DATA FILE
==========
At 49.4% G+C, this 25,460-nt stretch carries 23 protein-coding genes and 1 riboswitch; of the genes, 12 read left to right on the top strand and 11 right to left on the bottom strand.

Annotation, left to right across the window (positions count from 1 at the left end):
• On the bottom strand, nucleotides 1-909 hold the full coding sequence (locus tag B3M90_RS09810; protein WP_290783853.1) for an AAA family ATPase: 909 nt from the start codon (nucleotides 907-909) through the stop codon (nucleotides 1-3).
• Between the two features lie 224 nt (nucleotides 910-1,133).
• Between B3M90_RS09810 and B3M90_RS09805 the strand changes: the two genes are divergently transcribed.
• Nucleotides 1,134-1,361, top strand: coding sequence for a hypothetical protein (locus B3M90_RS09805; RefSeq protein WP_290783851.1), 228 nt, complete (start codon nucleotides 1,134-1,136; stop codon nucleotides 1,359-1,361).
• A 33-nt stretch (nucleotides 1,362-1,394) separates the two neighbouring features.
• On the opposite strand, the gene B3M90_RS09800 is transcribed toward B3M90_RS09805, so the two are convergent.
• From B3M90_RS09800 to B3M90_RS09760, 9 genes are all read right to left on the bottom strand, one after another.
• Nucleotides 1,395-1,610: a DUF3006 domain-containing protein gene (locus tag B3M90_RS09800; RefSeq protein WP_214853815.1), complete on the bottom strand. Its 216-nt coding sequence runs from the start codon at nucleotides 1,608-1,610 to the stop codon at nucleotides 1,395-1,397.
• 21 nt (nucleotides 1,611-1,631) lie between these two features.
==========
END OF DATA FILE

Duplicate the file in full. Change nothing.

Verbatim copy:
At 49.4% G+C, this 25,460-nt stretch carries 23 protein-coding genes and 1 riboswitch; of the genes, 12 read left to right on the top strand and 11 right to left on the bottom strand.

Annotation, left to right across the window (positions count from 1 at the left end):
• On the bottom strand, nucleotides 1-909 hold the full coding sequence (locus tag B3M90_RS09810; protein WP_290783853.1) for an AAA family ATPase: 909 nt from the start codon (nucleotides 907-909) through the stop codon (nucleotides 1-3).
• Between the two features lie 224 nt (nucleotides 910-1,133).
• Between B3M90_RS09810 and B3M90_RS09805 the strand changes: the two genes are divergently transcribed.
• Nucleotides 1,134-1,361, top strand: coding sequence for a hypothetical protein (locus B3M90_RS09805; RefSeq protein WP_290783851.1), 228 nt, complete (start codon nucleotides 1,134-1,136; stop codon nucleotides 1,359-1,361).
• A 33-nt stretch (nucleotides 1,362-1,394) separates the two neighbouring features.
• On the opposite strand, the gene B3M90_RS09800 is transcribed toward B3M90_RS09805, so the two are convergent.
• From B3M90_RS09800 to B3M90_RS09760, 9 genes are all read right to left on the bottom strand, one after another.
• Nucleotides 1,395-1,610: a DUF3006 domain-containing protein gene (locus tag B3M90_RS09800; RefSeq protein WP_214853815.1), complete on the bottom strand. Its 216-nt coding sequence runs from the start codon at nucleotides 1,608-1,610 to the stop codon at nucleotides 1,395-1,397.
• 21 nt (nucleotides 1,611-1,631) lie between these two features.